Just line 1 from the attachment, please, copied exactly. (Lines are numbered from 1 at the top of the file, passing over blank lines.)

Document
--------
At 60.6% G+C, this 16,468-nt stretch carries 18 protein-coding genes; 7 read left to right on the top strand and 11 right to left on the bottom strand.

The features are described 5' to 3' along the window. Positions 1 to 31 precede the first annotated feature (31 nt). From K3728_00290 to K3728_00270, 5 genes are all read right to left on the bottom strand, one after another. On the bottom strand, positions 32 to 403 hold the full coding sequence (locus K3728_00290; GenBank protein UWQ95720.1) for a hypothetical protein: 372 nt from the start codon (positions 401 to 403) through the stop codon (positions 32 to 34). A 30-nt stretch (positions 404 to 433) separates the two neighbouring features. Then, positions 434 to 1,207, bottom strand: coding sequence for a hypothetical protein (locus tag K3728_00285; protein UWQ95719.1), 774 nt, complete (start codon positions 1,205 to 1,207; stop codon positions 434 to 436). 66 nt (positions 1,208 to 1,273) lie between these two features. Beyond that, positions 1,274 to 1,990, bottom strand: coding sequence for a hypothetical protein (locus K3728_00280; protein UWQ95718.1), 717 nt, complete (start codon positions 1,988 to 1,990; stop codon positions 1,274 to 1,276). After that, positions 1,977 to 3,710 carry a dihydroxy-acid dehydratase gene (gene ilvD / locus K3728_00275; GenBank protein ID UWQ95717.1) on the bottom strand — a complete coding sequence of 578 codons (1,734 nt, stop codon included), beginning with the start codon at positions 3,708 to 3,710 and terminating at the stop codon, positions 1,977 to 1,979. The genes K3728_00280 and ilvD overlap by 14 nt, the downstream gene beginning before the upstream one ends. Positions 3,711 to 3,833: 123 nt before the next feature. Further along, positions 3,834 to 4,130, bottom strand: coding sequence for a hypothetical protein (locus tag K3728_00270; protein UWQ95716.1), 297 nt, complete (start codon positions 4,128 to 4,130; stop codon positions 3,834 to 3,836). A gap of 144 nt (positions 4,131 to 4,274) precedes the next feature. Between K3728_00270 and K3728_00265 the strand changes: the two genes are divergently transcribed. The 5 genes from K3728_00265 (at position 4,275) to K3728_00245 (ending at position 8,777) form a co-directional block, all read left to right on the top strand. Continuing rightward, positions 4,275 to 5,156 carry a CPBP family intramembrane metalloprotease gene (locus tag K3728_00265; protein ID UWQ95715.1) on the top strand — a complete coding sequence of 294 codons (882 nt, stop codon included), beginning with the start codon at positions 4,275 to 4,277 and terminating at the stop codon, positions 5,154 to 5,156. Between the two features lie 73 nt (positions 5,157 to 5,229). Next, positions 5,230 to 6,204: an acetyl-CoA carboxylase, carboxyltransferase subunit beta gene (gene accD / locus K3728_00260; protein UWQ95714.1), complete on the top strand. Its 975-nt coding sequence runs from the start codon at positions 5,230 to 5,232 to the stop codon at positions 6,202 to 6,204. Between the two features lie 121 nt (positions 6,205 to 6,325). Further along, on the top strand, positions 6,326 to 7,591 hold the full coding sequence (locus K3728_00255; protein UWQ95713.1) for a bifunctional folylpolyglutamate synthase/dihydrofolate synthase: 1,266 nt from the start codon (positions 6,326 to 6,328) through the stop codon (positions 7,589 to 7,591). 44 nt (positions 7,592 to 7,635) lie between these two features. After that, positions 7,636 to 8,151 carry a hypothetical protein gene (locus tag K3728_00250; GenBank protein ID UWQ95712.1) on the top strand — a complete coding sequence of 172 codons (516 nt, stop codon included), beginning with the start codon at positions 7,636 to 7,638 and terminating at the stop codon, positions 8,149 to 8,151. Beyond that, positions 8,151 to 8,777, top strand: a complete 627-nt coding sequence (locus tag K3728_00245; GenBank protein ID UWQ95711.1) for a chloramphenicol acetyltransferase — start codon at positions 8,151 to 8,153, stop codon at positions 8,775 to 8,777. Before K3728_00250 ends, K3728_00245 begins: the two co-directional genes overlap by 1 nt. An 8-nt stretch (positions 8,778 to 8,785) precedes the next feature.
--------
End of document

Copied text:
At 60.6% G+C, this 16,468-nt stretch carries 18 protein-coding genes; 7 read left to right on the top strand and 11 right to left on the bottom strand.